Corrie Bauckham Batts Limited – In Creditors’ Voluntary Liquidation

Frequently Asked Questions

Lloyds insurance broker, Corrie Bauckham Batts Limited (“CBB”), was placed into Creditors’ Voluntary Liquidation (“Liquidation”) by the shareholders on 20 April 2022.

John Dean Cullen and Rachel Helen Lai of Menzies LLP, 2 Sovereign Quay, Havannah Street, Cardiff, CF10 5SF, licenced Insolvency Practitioners, were appointed Joint Liquidators of CBB on this date by the shareholders and creditors at a general meeting and virtual meeting respectively.

Why have the Directors decided to take steps to place CBB into Liquidation?

The Directors took the decision to place CBB into Liquidation because of loss of income worsened by the COVID-19 pandemic and the subsequent cash flow insolvency of CBB.

It was initially anticipated that the business and assets of CBB, including the client assets, would be sold to an unconnected third party via a pre-packaged administration. Due to various reasons, this offer for the business and assets fell away in March 2022 and with it, a number of clients moved their business away from CBB.

CBB entered voluntary requirements with the Financial Conduct Authority (“FCA”) and restrictions have been placed on CBB’s activities by the FCA.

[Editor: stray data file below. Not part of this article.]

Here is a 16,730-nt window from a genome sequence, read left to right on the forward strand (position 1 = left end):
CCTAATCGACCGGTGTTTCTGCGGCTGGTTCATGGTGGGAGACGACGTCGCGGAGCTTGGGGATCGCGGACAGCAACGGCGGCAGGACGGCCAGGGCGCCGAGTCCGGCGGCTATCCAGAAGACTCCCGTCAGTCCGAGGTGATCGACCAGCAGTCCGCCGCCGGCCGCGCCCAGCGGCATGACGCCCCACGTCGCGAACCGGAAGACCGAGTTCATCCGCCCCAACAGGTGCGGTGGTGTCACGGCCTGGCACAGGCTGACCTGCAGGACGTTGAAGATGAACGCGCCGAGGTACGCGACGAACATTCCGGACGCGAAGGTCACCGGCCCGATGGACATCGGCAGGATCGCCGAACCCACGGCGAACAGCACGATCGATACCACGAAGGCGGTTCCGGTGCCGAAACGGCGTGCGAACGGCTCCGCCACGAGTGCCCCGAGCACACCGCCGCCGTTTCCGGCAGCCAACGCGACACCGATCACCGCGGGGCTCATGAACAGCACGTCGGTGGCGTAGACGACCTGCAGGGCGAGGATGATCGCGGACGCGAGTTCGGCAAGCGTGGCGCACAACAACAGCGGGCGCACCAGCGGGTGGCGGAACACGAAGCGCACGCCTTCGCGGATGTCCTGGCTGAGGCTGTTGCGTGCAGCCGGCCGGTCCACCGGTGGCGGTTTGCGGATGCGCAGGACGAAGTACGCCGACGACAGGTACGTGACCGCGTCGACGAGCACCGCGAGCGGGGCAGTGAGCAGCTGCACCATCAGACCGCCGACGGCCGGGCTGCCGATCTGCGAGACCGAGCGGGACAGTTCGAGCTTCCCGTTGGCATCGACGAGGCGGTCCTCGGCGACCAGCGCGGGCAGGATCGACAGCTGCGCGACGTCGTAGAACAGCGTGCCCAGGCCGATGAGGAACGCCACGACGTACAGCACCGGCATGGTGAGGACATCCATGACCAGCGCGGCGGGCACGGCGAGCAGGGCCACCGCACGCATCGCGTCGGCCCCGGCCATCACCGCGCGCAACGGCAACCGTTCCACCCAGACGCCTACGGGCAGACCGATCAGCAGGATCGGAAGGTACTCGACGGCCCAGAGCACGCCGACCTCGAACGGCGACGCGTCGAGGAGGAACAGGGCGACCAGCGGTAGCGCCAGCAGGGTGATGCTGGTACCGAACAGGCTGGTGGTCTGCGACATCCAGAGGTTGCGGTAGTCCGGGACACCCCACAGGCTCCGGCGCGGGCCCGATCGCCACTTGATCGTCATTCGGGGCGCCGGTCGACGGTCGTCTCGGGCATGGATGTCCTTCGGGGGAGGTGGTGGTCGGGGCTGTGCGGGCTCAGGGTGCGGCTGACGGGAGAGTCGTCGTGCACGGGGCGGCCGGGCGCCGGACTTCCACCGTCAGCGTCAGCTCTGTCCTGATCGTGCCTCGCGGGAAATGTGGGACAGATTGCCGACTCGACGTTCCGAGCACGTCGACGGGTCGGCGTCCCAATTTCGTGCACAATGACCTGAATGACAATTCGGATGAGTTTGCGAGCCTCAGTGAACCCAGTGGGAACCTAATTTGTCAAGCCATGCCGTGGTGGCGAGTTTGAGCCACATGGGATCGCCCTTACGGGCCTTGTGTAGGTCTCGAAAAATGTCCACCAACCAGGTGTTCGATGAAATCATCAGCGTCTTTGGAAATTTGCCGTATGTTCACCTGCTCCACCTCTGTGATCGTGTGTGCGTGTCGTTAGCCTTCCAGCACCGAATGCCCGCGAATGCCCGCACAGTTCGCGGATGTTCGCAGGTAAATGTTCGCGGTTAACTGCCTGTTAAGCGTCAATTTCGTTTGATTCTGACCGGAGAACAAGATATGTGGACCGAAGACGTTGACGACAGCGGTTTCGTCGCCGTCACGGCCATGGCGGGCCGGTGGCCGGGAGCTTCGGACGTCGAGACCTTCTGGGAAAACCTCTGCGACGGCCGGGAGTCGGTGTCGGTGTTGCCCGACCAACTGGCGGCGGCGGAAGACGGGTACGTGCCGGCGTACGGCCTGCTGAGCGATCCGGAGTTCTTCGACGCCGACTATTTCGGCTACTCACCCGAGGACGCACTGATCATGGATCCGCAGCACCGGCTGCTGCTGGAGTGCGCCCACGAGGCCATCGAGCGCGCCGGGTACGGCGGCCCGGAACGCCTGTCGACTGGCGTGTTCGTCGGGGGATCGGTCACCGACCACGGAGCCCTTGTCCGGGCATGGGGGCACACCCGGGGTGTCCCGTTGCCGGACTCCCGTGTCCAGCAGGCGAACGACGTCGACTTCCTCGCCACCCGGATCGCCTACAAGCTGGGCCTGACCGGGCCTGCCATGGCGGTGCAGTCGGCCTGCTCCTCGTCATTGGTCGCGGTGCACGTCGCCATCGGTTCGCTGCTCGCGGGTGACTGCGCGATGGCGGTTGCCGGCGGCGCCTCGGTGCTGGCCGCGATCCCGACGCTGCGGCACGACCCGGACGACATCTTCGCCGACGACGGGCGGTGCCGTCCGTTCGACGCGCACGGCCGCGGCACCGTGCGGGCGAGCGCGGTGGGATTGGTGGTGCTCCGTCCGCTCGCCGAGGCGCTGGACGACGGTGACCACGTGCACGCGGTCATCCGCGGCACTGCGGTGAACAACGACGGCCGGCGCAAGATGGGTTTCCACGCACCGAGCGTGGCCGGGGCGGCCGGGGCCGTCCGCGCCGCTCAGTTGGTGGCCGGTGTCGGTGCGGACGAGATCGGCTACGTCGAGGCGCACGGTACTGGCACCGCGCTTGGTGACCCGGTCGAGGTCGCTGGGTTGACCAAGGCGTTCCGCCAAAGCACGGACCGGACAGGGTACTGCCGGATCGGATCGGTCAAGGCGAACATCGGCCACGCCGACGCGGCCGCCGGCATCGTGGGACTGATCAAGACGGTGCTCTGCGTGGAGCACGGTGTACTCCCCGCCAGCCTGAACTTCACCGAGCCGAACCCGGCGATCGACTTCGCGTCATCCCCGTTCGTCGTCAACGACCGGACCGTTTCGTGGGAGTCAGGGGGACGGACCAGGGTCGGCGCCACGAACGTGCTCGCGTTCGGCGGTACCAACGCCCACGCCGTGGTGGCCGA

Considering all the above, it was considered that CBB had no future trading prospects and steps were taken to place the company into Liquidation.

What is a Liquidation?

A Liquidation is a formal insolvency process designed to bring the activities of an insolvent company to an end. The Liquidation will be handled by the Joint Liquidators, John Dean Cullen and Rachel Helen Lai of Menzies LLP.

The Joint Liquidators have a duty to bring in the assets of CBB, both client assets and company assets, and realise them for the benefit of creditors. They are also required to investigate the reasons for the company’s failure and report on the conduct of the Directors.

Who are the “clients” of CBB and what are the “client assets” held by CBB?

These FAQs refer to the “clients” of CBB and the “client assets” held by CBB.

For the purposes of these FAQs, client money means any money that CBB receives from or holds for, or on behalf of, a client in the course of, or in connection with, its business. Client money is money of any currency that a firm receives and holds for its client (or clients of appointed representatives, field representatives or other agents) when carrying on insurance mediation.

The client monies are segregated into client monies bank accounts.  

Client money includes premiums received from clients pending payment to the insurer as well as claims monies and premium refunds that are due to be repaid to clients. In these circumstances, “clients” include the following: